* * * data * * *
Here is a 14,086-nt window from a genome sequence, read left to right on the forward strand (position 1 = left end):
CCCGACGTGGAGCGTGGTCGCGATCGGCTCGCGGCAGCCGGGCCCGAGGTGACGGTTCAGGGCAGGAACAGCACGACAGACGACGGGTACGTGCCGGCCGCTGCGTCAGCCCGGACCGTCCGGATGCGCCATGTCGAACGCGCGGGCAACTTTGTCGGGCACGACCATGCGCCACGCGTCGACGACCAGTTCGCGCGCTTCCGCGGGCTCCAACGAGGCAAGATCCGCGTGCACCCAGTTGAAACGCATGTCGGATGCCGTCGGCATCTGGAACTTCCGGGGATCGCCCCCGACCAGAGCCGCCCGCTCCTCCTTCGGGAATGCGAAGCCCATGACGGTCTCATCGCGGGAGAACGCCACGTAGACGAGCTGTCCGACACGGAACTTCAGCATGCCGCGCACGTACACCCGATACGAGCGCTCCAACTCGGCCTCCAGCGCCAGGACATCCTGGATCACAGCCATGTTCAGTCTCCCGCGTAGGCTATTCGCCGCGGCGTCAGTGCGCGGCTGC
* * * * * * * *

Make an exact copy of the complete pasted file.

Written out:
Here is a 14,086-nt window from a genome sequence, read left to right on the forward strand (position 1 = left end):
CCCGACGTGGAGCGTGGTCGCGATCGGCTCGCGGCAGCCGGGCCCGAGGTGACGGTTCAGGGCAGGAACAGCACGACAGACGACGGGTACGTGCCGGCCGCTGCGTCAGCCCGGACCGTCCGGATGCGCCATGTCGAACGCGCGGGCAACTTTGTCGGGCACGACCATGCGCCACGCGTCGACGACCAGTTCGCGCGCTTCCGCGGGCTCCAACGAGGCAAGATCCGCGTGCACCCAGTTGAAACGCATGTCGGATGCCGTCGGCATCTGGAACTTCCGGGGATCGCCCCCGACCAGAGCCGCCCGCTCCTCCTTCGGGAATGCGAAGCCCATGACGGTCTCATCGCGGGAGAACGCCACGTAGACGAGCTGTCCGACACGGAACTTCAGCATGCCGCGCACGTACACCCGATACGAGCGCTCCAACTCGGCCTCCAGCGCCAGGACATCCTGGATCACAGCCATGTTCAGTCTCCCGCGTAGGCTATTCGCCGCGGCGTCAGTGCGCGGCTGC